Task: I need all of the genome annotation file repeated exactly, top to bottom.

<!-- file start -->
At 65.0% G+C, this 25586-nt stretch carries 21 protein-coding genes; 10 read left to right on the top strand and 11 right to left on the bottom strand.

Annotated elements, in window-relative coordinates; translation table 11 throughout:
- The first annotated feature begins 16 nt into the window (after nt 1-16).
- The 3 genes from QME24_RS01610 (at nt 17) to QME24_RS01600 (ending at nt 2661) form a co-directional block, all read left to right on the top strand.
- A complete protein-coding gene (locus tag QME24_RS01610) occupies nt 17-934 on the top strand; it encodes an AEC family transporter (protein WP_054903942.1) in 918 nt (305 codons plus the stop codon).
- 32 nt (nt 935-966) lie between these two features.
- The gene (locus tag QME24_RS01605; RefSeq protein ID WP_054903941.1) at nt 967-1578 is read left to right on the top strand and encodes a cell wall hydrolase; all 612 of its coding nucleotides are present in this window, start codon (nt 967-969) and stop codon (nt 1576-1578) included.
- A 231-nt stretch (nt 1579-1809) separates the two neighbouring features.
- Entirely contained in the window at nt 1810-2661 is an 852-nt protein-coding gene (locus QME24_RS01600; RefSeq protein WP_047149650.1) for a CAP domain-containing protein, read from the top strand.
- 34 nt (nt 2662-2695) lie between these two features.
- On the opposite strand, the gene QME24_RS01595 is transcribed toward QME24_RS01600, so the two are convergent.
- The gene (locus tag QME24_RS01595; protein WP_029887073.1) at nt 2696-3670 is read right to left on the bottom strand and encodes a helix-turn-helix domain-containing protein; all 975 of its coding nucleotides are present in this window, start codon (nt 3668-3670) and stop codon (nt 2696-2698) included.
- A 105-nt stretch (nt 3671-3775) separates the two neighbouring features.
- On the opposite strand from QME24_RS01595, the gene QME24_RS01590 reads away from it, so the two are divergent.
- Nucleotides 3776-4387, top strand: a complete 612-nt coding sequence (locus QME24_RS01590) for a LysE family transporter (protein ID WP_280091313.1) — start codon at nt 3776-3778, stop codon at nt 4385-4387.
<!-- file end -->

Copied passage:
At 65.0% G+C, this 25586-nt stretch carries 21 protein-coding genes; 10 read left to right on the top strand and 11 right to left on the bottom strand.

Annotated elements, in window-relative coordinates; translation table 11 throughout:
- The first annotated feature begins 16 nt into the window (after nt 1-16).
- The 3 genes from QME24_RS01610 (at nt 17) to QME24_RS01600 (ending at nt 2661) form a co-directional block, all read left to right on the top strand.
- A complete protein-coding gene (locus tag QME24_RS01610) occupies nt 17-934 on the top strand; it encodes an AEC family transporter (protein WP_054903942.1) in 918 nt (305 codons plus the stop codon).
- 32 nt (nt 935-966) lie between these two features.
- The gene (locus tag QME24_RS01605; RefSeq protein ID WP_054903941.1) at nt 967-1578 is read left to right on the top strand and encodes a cell wall hydrolase; all 612 of its coding nucleotides are present in this window, start codon (nt 967-969) and stop codon (nt 1576-1578) included.
- A 231-nt stretch (nt 1579-1809) separates the two neighbouring features.
- Entirely contained in the window at nt 1810-2661 is an 852-nt protein-coding gene (locus QME24_RS01600; RefSeq protein WP_047149650.1) for a CAP domain-containing protein, read from the top strand.
- 34 nt (nt 2662-2695) lie between these two features.
- On the opposite strand, the gene QME24_RS01595 is transcribed toward QME24_RS01600, so the two are convergent.
- The gene (locus tag QME24_RS01595; protein WP_029887073.1) at nt 2696-3670 is read right to left on the bottom strand and encodes a helix-turn-helix domain-containing protein; all 975 of its coding nucleotides are present in this window, start codon (nt 3668-3670) and stop codon (nt 2696-2698) included.
- A 105-nt stretch (nt 3671-3775) separates the two neighbouring features.
- On the opposite strand from QME24_RS01595, the gene QME24_RS01590 reads away from it, so the two are divergent.
- Nucleotides 3776-4387, top strand: a complete 612-nt coding sequence (locus QME24_RS01590) for a LysE family transporter (protein ID WP_280091313.1) — start codon at nt 3776-3778, stop codon at nt 4385-4387.